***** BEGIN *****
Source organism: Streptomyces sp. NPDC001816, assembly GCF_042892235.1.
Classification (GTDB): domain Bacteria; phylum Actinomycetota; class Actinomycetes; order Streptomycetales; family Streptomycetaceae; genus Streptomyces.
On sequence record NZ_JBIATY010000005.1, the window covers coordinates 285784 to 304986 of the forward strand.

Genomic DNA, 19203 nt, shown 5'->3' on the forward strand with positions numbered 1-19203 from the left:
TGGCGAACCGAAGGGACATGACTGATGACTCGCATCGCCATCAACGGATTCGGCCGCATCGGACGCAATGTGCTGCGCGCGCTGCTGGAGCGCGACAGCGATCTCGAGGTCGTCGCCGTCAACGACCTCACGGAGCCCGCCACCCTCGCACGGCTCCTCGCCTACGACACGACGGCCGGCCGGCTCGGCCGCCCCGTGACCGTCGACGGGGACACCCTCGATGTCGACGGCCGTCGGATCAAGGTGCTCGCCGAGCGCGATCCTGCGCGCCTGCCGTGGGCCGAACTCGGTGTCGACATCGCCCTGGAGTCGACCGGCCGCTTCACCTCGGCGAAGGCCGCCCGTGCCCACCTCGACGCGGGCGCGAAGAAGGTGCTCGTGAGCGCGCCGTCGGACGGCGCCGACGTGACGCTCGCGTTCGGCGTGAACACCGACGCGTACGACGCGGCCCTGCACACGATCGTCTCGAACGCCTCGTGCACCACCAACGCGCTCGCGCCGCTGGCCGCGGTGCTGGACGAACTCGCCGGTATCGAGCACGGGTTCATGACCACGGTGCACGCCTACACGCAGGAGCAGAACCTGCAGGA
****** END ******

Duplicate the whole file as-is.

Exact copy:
Source organism: Streptomyces sp. NPDC001816, assembly GCF_042892235.1.
Classification (GTDB): domain Bacteria; phylum Actinomycetota; class Actinomycetes; order Streptomycetales; family Streptomycetaceae; genus Streptomyces.
On sequence record NZ_JBIATY010000005.1, the window covers coordinates 285784 to 304986 of the forward strand.

Genomic DNA, 19203 nt, shown 5'->3' on the forward strand with positions numbered 1-19203 from the left:
TGGCGAACCGAAGGGACATGACTGATGACTCGCATCGCCATCAACGGATTCGGCCGCATCGGACGCAATGTGCTGCGCGCGCTGCTGGAGCGCGACAGCGATCTCGAGGTCGTCGCCGTCAACGACCTCACGGAGCCCGCCACCCTCGCACGGCTCCTCGCCTACGACACGACGGCCGGCCGGCTCGGCCGCCCCGTGACCGTCGACGGGGACACCCTCGATGTCGACGGCCGTCGGATCAAGGTGCTCGCCGAGCGCGATCCTGCGCGCCTGCCGTGGGCCGAACTCGGTGTCGACATCGCCCTGGAGTCGACCGGCCGCTTCACCTCGGCGAAGGCCGCCCGTGCCCACCTCGACGCGGGCGCGAAGAAGGTGCTCGTGAGCGCGCCGTCGGACGGCGCCGACGTGACGCTCGCGTTCGGCGTGAACACCGACGCGTACGACGCGGCCCTGCACACGATCGTCTCGAACGCCTCGTGCACCACCAACGCGCTCGCGCCGCTGGCCGCGGTGCTGGACGAACTCGCCGGTATCGAGCACGGGTTCATGACCACGGTGCACGCCTACACGCAGGAGCAGAACCTGCAGGA